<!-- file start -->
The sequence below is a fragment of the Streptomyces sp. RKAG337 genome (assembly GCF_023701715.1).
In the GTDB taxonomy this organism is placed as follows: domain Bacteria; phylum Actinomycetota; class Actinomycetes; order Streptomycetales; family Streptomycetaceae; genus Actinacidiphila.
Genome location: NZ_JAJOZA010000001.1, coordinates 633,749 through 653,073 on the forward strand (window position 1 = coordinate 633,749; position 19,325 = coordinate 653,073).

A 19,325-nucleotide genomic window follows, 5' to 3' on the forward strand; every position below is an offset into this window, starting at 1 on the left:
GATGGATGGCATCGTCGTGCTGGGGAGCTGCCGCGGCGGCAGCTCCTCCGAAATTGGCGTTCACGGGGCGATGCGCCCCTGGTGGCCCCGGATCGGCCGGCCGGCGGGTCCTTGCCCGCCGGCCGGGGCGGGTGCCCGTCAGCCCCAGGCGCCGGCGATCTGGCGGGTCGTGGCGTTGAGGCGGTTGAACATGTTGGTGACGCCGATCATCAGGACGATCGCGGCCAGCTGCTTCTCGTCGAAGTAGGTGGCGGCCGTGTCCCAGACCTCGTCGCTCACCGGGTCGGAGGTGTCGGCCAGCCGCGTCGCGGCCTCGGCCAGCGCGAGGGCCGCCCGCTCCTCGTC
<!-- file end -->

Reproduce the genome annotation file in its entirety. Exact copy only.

The sequence below is a fragment of the Streptomyces sp. RKAG337 genome (assembly GCF_023701715.1).
In the GTDB taxonomy this organism is placed as follows: domain Bacteria; phylum Actinomycetota; class Actinomycetes; order Streptomycetales; family Streptomycetaceae; genus Actinacidiphila.
Genome location: NZ_JAJOZA010000001.1, coordinates 633,749 through 653,073 on the forward strand (window position 1 = coordinate 633,749; position 19,325 = coordinate 653,073).

A 19,325-nucleotide genomic window follows, 5' to 3' on the forward strand; every position below is an offset into this window, starting at 1 on the left:
GATGGATGGCATCGTCGTGCTGGGGAGCTGCCGCGGCGGCAGCTCCTCCGAAATTGGCGTTCACGGGGCGATGCGCCCCTGGTGGCCCCGGATCGGCCGGCCGGCGGGTCCTTGCCCGCCGGCCGGGGCGGGTGCCCGTCAGCCCCAGGCGCCGGCGATCTGGCGGGTCGTGGCGTTGAGGCGGTTGAACATGTTGGTGACGCCGATCATCAGGACGATCGCGGCCAGCTGCTTCTCGTCGAAGTAGGTGGCGGCCGTGTCCCAGACCTCGTCGCTCACCGGGTCGGAGGTGTCGGCCAGCCGCGTCGCGGCCTCGGCCAGCGCGAGGGCCGCCCGCTCCTCGTC